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The Residences at Riverbend Condominium Association v. City of Chicago

United States District Court, N.D. Illinois, Eastern Division

November 19, 2013

CITY OF CHICAGO, a Municipal Corporation, Defendant

For The Residences at Riverbend Condominium Association, an Illinois Not-For-Profit Corporation, Ellen Barry, John Simon, Peter Broido, William Aylesworth, Plaintiffs: Joseph J Jacobi, Richard N. Kessler, McDonald Hopkins LLC, Chicago, IL.

For City Of Chicago, Defendant: William Macy Aguiar, LEAD ATTORNEY, City of Chicago, Department of Law, Chicago, IL.


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AMY J. ST. EVE, United States District Court Judge.

On May 30, 2013, Plaintiffs, the Residences at Riverbend Condominium Association (" Association" ) and individuals Ellen Barry, John Simon, Peter Broido, and William Aylesworth, filed the present seven-count

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Complaint against Defendant City of Chicago seeking declaratory and injunctive relief relevant to the development of three buildings with retail, office, residential, and hotel uses in an area known as Wolf Point in downtown Chicago. Before the Court is Defendant's motion to dismiss pursuant to Federal Rule of Civil Procedure 12(b)(6). For the following reasons, the Court grants Defendant's motion and dismisses this lawsuit with prejudice.


A Rule 12(b)(6) motion challenges the sufficiency of the complaint. See Hallinan v. Fraternal Order of Police of Chi. Lodge No. 7, 570 F.3d 811, 820 (7th Cir. 2009). Under Rule 8(a)(2), a complaint must include " a short and plain statement of the claim showing that the pleader is entitled to relief." Fed.R.Civ.P. 8(a)(2). The short and plain statement under Rule 8(a)(2) must " give the defendant fair notice of what the claim is and the grounds upon which it rests." Bell Atlantic v. Twombly, 550 U.S. 544, 555, 127 S.Ct. 1955, 167 L.Ed.2d 929 (2007) (citation omitted). Under the federal notice pleading standards, a plaintiff's " factual allegations must be enough to raise a right to relief above the speculative level." Twombly, 550 U.S. at 555. Put differently, a " complaint must contain sufficient factual matter, accepted as true, to 'state a claim to relief that is plausible on its face.'" Ashcroft v. Iqbal, 556 U.S. 662, 678, 129 S.Ct. 1937, 1949, 173 L.Ed.2d 868 (2009) (quoting Twombly, 550 U.S. at 570). " In reviewing the sufficiency of a complaint under the plausibility standard, [courts] accept the well-pleaded facts in the complaint as true." Alam v. Miller Brewing Co., 709 F.3d 662, 665-66 (7th Cir. 2013). A plaintiff " can plead himself out of court by pleading facts that show that he has no legal claim." Atkins v. City of Chicago, 631 F.3d 823, 832 (7th Cir. 2011).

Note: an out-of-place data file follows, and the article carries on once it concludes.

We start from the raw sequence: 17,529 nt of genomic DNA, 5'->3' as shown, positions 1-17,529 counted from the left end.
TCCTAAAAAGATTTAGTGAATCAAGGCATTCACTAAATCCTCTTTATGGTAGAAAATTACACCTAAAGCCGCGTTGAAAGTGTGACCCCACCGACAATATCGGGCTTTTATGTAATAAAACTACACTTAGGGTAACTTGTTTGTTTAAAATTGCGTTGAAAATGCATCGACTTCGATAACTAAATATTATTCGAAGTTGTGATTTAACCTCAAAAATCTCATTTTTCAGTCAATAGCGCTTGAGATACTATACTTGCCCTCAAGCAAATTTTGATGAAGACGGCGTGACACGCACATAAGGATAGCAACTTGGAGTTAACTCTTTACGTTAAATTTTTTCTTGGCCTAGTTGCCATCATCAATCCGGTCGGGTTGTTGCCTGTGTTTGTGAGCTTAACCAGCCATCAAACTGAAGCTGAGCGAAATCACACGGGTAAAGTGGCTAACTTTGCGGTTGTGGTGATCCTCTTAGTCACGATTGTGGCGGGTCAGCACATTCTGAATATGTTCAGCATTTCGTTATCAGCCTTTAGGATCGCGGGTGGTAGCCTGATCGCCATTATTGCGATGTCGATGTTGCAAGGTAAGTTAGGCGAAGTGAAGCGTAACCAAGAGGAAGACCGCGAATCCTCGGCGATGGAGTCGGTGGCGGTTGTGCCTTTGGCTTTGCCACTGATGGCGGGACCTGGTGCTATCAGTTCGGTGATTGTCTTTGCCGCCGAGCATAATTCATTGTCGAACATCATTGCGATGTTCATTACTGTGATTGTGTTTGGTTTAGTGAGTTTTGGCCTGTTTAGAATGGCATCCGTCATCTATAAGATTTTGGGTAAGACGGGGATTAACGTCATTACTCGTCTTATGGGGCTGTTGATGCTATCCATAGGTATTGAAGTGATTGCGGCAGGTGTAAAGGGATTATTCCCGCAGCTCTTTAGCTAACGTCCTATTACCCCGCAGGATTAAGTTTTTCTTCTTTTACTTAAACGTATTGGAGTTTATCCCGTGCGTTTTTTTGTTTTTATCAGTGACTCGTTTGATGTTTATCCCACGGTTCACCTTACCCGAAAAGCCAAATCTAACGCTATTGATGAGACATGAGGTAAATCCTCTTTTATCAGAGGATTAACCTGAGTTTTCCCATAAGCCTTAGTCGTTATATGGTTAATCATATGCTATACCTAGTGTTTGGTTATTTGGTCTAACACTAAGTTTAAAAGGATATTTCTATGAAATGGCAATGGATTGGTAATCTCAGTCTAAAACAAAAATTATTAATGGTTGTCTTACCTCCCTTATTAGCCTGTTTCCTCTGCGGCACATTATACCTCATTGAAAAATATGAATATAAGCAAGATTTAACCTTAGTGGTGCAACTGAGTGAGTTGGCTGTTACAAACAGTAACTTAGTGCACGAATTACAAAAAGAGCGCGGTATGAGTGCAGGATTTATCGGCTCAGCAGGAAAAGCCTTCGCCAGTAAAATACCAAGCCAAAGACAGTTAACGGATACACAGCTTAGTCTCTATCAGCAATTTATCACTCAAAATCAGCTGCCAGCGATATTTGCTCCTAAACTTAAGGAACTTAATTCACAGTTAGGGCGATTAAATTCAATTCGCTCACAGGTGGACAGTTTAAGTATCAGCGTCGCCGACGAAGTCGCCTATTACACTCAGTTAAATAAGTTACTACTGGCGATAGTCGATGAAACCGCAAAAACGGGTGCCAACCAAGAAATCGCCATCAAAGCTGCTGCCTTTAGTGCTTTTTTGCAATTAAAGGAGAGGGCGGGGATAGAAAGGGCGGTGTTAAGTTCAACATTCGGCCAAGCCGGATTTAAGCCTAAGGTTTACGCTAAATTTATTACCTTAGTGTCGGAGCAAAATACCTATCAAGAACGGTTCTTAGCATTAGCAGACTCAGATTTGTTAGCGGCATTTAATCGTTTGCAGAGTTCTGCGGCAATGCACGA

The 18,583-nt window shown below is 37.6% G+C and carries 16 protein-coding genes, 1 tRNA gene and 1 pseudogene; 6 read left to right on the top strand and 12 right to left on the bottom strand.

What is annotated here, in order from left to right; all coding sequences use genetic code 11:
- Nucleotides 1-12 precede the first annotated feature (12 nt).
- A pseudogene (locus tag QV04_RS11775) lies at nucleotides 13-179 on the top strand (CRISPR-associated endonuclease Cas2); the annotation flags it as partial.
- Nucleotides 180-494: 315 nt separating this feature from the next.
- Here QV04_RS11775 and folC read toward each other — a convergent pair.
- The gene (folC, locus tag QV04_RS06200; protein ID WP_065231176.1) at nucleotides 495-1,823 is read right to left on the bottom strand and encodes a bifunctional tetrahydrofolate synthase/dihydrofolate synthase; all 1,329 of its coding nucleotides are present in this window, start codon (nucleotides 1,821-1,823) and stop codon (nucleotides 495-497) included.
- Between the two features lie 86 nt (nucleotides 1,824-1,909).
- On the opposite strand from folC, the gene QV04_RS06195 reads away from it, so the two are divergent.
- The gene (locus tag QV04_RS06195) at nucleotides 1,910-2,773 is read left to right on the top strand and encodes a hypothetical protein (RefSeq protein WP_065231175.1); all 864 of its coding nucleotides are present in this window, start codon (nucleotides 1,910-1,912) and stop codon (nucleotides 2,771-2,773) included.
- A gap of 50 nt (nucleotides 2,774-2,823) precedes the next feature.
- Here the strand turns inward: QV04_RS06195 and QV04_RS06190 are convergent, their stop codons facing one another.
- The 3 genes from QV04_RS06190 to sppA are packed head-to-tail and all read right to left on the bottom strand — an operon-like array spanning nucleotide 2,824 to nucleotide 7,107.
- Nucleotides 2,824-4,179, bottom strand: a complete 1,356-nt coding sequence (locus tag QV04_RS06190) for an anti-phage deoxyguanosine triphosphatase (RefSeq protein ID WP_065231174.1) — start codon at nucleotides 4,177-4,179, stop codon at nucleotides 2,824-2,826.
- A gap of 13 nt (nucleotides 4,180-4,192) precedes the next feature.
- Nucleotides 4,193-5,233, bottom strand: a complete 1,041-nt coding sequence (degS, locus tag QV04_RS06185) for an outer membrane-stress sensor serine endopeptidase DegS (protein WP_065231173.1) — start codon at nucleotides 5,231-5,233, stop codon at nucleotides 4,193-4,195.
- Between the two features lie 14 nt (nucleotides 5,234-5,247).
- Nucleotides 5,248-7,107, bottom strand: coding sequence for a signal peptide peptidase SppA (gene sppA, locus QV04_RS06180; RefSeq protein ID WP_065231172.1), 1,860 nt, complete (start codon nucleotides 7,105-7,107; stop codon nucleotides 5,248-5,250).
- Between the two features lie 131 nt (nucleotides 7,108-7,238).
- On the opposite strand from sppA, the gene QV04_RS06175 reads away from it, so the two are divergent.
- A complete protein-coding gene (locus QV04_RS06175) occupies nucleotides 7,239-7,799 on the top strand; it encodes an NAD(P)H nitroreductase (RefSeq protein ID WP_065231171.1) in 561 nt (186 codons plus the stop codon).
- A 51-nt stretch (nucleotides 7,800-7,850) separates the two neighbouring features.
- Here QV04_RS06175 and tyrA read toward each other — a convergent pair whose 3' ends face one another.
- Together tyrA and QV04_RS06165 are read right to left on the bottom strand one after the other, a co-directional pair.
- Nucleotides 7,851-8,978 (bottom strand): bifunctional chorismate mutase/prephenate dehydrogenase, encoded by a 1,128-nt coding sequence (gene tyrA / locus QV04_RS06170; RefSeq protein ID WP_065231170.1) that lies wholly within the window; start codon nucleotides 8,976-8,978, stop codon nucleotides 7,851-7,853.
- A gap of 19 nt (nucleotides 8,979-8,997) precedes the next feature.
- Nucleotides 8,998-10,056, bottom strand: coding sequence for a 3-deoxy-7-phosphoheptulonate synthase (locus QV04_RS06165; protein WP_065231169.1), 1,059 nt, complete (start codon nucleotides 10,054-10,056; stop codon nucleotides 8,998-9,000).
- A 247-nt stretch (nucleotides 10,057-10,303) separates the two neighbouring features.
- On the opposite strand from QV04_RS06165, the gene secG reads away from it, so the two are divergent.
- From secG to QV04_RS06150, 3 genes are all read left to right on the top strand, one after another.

Accepting Plaintiffs' well-pleaded facts as true, the Association is a non-profit corporation that owns property at 333 N. Canal Street, Chicago, Illinois. (R. 1, Compl. ¶ 3.) The individual Plaintiffs -- Ellen Barry, John Simon, John Broido, and William Aylesworth -- are members of the Association and also own property at 333 N. Canal Street. ( Id. ¶ ¶ 3, 4.) The dispute in this lawsuit pertains to a parcel of land 250 feet away from the Residences at Riverbend known as Wolf Point. ( Id. ¶ ¶ 1, 3.) The origin of this dispute can be traced back to June 22, 1973, when the City enacted a zoning ordinance that created Planned Development No. 98 (" PD-98" ). ( Id. ¶ 7.) PD-98 affected the zoning for an undeveloped parcel of property adjoining the Chicago River near the Merchandise Mart and Apparel Center and divided the parcel into Subarea A and Subarea B. ( Id. ¶ ¶ 7, 8, 14.) The creation of Subarea B, which entails the Wolf Point property at issue in this lawsuit, allowed for the development of " Office Building, Retail, Residential, Parking Facilities and Related Uses." ( Id. ¶ 15.) In the past 40 years, however, no one has built a structure for office, retail, or residential use on Wolf Point. ( Id. ¶ 19.) Instead, the Wolf Point property is used for off-street parking. ( Id. ) At the same time, nearby areas, such as River North and the Fulton River Districts, experienced substantial improvement and development. ( Id. ¶ 28.)